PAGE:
THE EAVESDROPPER / La Mécanique de l’ombre


North American Premiere • Thriller, Spy Movie • France, 2017

DCP • 2.35 • Dolby SR • Color • 93 min

Directed by: Thomas Kruithof

Written by: Thomas Kruithof, Yann Gozlan

Cinematography: Alex Lamarque

Film Editing: Jean-Baptiste Beaudoin

Original Score: Grégoire Auger

Produced by: Thibault Gast, Matthias Weber (2425 Films)

Cast: François Cluzet (Duval), Denis Podalydès (Clément), Sami Bouajila (Labarthe), Simon Abkarian (Gerfaut), Alba Rohrwacher (Sara)

International Sales: WTFilms


Cleverly evoking the era of analogue espionage while referencing more recent political events in France, this slow burning thriller takes a man wallowing on the outskirts of society and plunges him deep into the murky heart of power politics, high intrigue, and murder. François Cluzet plays Duval, former accountant, former alcoholic, current burnout with no job prospects. Desperate to get his life back on track, he accepts an unusual offer of employment. Everyday he is to come to a non-descript room, where he will transcribe cassette tapes of intercepted phone calls using an old typewriter. His mysterious employer Clément explains that this ensures that there will be no chance for the material to be digitally compromised. Most of the work is dehumanizing drudgery, but when the tapes reveal something Duval knows he shouldn’t know, he suddenly understands why he has been sworn to secrecy. It’s clear he’s a cog in someone’s machinations, but whose? As the walls begin to close in, Duval’s own paranoia is the only thing of which he can be certain.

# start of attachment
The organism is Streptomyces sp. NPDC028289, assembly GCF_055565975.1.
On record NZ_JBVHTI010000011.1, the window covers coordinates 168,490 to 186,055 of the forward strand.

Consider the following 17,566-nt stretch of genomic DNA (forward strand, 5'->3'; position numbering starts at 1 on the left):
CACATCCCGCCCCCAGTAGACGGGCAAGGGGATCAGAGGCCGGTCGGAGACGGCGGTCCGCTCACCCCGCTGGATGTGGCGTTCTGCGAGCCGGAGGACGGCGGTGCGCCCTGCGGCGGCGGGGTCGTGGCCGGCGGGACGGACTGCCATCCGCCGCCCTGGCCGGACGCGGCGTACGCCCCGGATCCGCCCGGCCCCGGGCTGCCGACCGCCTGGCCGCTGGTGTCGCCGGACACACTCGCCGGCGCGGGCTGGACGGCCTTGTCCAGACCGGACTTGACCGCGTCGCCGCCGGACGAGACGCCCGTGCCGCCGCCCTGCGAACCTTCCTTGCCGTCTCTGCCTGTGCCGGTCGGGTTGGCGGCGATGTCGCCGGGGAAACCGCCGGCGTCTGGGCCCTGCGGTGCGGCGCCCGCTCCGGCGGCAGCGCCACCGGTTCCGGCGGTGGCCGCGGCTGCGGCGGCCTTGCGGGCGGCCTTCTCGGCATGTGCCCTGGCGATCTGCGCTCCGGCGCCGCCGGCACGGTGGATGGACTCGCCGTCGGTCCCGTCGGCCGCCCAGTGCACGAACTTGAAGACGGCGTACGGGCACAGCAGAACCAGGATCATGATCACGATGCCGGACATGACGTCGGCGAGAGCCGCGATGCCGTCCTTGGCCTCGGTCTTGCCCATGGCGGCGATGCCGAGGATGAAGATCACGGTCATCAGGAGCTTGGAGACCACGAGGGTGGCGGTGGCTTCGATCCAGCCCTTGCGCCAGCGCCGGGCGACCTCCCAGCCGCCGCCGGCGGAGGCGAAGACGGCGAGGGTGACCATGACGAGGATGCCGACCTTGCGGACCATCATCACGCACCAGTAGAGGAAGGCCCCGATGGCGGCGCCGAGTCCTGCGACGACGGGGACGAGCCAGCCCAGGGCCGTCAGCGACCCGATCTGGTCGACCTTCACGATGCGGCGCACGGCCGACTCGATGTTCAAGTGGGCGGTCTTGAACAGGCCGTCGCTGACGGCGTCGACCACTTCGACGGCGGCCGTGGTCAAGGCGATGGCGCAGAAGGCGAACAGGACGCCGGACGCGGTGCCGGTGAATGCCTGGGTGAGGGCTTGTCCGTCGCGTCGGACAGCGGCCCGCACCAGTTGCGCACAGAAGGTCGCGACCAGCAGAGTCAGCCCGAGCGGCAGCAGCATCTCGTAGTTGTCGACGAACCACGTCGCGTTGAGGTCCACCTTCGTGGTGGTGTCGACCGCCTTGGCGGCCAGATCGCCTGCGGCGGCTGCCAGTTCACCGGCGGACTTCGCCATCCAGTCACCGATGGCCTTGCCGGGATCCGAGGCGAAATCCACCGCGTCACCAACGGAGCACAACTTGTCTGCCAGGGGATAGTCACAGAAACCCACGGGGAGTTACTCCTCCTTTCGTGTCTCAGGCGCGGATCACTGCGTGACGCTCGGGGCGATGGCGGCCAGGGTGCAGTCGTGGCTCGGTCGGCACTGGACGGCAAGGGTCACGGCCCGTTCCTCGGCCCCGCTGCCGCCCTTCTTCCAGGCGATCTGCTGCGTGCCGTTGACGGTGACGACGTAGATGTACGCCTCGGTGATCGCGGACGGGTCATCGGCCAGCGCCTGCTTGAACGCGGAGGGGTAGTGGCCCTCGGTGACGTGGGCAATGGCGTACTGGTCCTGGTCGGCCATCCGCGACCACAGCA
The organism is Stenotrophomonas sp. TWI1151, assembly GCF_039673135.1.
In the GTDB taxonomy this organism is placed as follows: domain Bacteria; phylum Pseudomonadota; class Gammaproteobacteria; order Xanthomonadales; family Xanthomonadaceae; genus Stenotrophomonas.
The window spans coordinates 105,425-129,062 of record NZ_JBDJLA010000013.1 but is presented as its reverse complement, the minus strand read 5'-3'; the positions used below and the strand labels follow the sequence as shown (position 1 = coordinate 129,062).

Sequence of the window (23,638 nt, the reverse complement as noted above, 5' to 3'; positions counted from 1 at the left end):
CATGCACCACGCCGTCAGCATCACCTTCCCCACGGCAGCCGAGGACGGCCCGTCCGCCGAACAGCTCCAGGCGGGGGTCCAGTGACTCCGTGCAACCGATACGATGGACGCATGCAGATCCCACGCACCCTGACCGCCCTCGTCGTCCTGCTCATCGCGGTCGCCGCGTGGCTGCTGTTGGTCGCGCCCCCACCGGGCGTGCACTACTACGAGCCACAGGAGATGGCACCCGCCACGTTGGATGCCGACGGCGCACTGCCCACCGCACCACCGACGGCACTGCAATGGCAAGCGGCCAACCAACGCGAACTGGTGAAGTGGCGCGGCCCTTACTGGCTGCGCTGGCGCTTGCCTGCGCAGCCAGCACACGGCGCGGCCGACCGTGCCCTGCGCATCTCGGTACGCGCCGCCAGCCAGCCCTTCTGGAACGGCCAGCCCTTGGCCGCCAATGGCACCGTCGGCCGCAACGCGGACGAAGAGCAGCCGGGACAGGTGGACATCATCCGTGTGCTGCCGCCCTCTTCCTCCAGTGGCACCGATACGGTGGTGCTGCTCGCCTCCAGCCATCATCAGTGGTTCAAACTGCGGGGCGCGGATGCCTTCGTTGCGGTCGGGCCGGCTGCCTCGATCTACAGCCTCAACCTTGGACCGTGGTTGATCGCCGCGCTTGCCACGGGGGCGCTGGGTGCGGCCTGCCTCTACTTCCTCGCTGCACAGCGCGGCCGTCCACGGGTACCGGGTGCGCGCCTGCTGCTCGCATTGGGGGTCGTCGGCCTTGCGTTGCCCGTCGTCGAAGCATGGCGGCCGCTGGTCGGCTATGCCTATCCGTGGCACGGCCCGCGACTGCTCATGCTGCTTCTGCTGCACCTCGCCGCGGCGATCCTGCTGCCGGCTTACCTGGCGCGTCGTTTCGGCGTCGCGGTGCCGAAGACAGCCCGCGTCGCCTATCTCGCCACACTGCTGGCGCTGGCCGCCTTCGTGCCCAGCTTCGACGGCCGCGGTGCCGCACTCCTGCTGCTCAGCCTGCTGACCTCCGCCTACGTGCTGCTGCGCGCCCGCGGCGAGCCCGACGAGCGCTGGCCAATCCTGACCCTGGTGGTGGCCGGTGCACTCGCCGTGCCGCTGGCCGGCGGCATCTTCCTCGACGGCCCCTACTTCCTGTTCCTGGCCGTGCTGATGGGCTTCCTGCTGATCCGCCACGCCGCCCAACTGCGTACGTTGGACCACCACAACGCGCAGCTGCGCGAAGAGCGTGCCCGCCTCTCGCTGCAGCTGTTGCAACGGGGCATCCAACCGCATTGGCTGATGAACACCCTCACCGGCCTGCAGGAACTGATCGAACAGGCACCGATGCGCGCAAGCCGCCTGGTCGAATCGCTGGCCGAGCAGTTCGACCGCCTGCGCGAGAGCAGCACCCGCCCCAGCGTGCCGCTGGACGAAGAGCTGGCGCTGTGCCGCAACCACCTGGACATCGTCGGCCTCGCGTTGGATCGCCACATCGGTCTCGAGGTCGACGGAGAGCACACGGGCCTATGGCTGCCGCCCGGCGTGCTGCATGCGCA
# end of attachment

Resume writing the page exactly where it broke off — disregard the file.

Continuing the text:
One of a cadre of upcoming French directors taking their inspiration from the thriller genre, writer/director Thomas Kruithof displays a surprising flair for a freshman filmmaker who says film school consisted only of watching, reviewing and loving movies. Kruithof had a few false starts as a screenwriter before he became fascinated by the idea of writing a spy story from the point of view of the character that knows the least about the secret organization he’s part of. Although the far-right political subplot is timely, Kruithof took his inspiration from less recent events, such as the Lebanese hostage crisis of the 1980s. In addition to writing with collaborators Aurélie Valat and Marc Syrigas, Kruitoff developed the script with writer/director Yann Gozlan, known for his own throwback thriller, A Perfect Man (opening film COLCOA 2015).